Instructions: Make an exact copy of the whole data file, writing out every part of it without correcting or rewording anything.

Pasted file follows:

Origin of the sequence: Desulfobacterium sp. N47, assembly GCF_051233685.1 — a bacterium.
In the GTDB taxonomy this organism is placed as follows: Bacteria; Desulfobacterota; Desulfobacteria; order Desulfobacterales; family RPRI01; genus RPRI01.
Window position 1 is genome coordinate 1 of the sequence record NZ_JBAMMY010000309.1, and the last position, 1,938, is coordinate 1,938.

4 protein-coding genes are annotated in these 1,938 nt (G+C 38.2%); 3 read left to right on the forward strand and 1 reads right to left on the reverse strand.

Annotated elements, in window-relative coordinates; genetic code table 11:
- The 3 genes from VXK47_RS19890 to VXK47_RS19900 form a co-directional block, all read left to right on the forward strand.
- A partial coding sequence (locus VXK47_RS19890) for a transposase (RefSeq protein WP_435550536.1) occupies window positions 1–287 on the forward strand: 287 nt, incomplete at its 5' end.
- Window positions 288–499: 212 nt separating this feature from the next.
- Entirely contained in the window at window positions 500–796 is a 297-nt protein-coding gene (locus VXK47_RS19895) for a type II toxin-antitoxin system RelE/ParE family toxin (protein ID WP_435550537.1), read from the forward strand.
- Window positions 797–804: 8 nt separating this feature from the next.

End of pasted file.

Origin of the sequence: Desulfobacterium sp. N47, assembly GCF_051233685.1 — a bacterium.
In the GTDB taxonomy this organism is placed as follows: Bacteria; Desulfobacterota; Desulfobacteria; order Desulfobacterales; family RPRI01; genus RPRI01.
Window position 1 is genome coordinate 1 of the sequence record NZ_JBAMMY010000309.1, and the last position, 1,938, is coordinate 1,938.

4 protein-coding genes are annotated in these 1,938 nt (G+C 38.2%); 3 read left to right on the forward strand and 1 reads right to left on the reverse strand.

Annotated elements, in window-relative coordinates; genetic code table 11:
- The 3 genes from VXK47_RS19890 to VXK47_RS19900 form a co-directional block, all read left to right on the forward strand.
- A partial coding sequence (locus VXK47_RS19890) for a transposase (RefSeq protein WP_435550536.1) occupies window positions 1–287 on the forward strand: 287 nt, incomplete at its 5' end.
- Window positions 288–499: 212 nt separating this feature from the next.
- Entirely contained in the window at window positions 500–796 is a 297-nt protein-coding gene (locus VXK47_RS19895) for a type II toxin-antitoxin system RelE/ParE family toxin (protein ID WP_435550537.1), read from the forward strand.
- Window positions 797–804: 8 nt separating this feature from the next.